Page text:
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It's an election year, which means it's time to devote a great deal of thought and energy into analyzing the structural foundations of democracy, with roughly 2 percent of said discussion actually being serious or thoughtful. You don't have to be the DJ 3000 to realize that when it comes to politics, sometimes you gotta laugh to keep from crying, especially at a time when the values we should be celebrating get buried in the fracas of a 24-hour news cycle that highlights gaffs and attack ads instead of platforms.
But that's all good news for the estate of comedy, as some of the best films out there revel in taking the piss out of the democratic process. Whether lampooning government at the district level, like this week's The Campaign, or targeting the national halls of power, this list of political spoofs and send-ups is guaranteed to make you laugh at how eerily accurate the satire is … then sigh dejectedly at how eerily accurate the satire is.
10) Bob Roberts
Tim Robbins' passion project makes clear that the only thing worse than a neo-conservative, corporate-funded, CIA-backed puppet running for senate is a neo-conservative, corporate-funded, CIA-backed political genius running for senate. Originating from a Saturday Night Live sketch and using the mockumentary framework of Spinal Tap, Bob Roberts has all the makings of an over-the-top caricature study, that is until the funhouse mirror starts reflecting back the real dangers of military and corporate controlled congress, and the futility of social change. And this was in 1992. If you're not already in the fetal position by the 90-minute marker, just wait for an improvised speech by Gore Vidal about the American public being the anecdotal frog ignoring a slowly boiling pot of increasing social control.
Cynical Soundbite: "There are no Mr. Smiths in Washington. Mr. Smith has been bought."
One of the most recurrent themes in political satire is how crazy it would be for politicians to stop with the double-talk and just tell the truth. But with a media and public already so tuned into the bullshit rhetoric, would anyone notice if someone started telling it like it is? Senator Jay Bulworth doesn't get his moment of reckless clarity until he's suicidal enough to order his own assassination, but the result is a 24-hour blitzkrieg of Aaron Sorkin-style truth bombs being dropped at campaign events (probably because Sorkin had a big hand in writing the script). Come for the straight talk courtesy a rapping Warren Beatty, stay for the appropriately bleak and disillusioned finale.
Cynical Soundbite: "I mean, those boys over there on the monitor/ they want a government smaller and weak/ but they be speaking for the richest 20 percent when they pretend they're defending the meek."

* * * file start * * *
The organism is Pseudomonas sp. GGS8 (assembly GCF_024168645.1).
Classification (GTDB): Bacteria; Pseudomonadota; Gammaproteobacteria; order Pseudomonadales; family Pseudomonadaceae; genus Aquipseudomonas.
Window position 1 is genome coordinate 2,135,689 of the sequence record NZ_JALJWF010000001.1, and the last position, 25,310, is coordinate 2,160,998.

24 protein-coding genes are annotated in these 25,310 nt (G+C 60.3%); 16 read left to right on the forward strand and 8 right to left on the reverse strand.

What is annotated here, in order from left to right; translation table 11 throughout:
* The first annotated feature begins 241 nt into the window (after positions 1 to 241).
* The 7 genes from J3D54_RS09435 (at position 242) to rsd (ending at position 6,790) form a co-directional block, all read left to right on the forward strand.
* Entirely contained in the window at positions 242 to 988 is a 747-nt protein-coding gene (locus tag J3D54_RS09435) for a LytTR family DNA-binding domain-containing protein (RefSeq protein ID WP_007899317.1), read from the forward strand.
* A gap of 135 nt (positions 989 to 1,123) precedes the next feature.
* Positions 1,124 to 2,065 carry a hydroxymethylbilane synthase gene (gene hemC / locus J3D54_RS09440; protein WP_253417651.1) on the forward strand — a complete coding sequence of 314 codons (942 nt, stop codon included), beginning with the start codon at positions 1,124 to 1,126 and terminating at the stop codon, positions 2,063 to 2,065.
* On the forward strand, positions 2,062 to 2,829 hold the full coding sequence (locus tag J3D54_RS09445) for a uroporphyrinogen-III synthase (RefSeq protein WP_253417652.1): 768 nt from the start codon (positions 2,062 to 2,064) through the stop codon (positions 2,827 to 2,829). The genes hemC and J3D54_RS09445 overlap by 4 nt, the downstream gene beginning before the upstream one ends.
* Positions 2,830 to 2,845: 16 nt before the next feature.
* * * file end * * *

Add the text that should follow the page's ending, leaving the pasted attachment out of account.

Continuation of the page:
Mike Judge's barely released cult favorite takes the feeling of being the smartest guy in the room and runs with it to a horrifying new low when a cryogenically frozen army schmoe awakens to a future when stupid people have proliferated to an extent that has wiped out all traces of brain power by the year 2505. In a world where the language is a sub-Xbox Live mix of grunting and sexual pejoratives, and the biggest TV show is called "Ow! My Balls!" it's easy to overlook Judge's gentle commentary on the modern era's growing anti-intellectualism and corporate ownership, even if evolving Starbucks into a futuristic sex parlor seems less satirical every time someone mentions that chain by name.
Cynical Soundbite: "You think Einstein walked around thinking' everyone was a bunch of dumb shits? Now you know why he built that bomb."
Is it possible to take the electoral process seriously when your introduction to it is so utterly pointless? The candidates running for class president in Alexander Payne's Election are a cross section of the exact sorts of schemers and idiots that seem to always dominate the political landscape. There's the insanely driven overachiever willing to do anything to get ahead, a popular golden boy who's dumber than a sack of hammers and a fringe candidate who inspires voters by telling them not to vote. When dastardly plots are made and lives are ruined for the sake of one meaningless election, imagine the kind of damage a real one could do.
Cynical Soundbite: "We all know it doesn't matter who gets elected president of Carver. Do you really think it's going to change anything around here? Make one single person smarter or happier or nicer? The only person it does matter to is the one who gets elected."
6) Thank You for Smoking
Dealing more with the importance of spin in politics than the process itself, Jason Reitman's directorial debut is a gleefully transgressive love letter to the most indefensible groups out there: giant corporations and the lobbyists embodying them. Led by Aaron Eckhart as Nick Naylor, the self-described Colonel Sanders of nicotine, Thank You For Smoking lays waste to all players in the game of media control, from Hollywood and advertisers, to crusading elected officials. It takes the stance of a magnetic know-it-all that knows how to thumb its nose at the system it's exploiting and look damn good doing it. Although there's a sweetness beneath all the self-interested rationalizing, rarely does such dark wit come in package so slick and entertaining.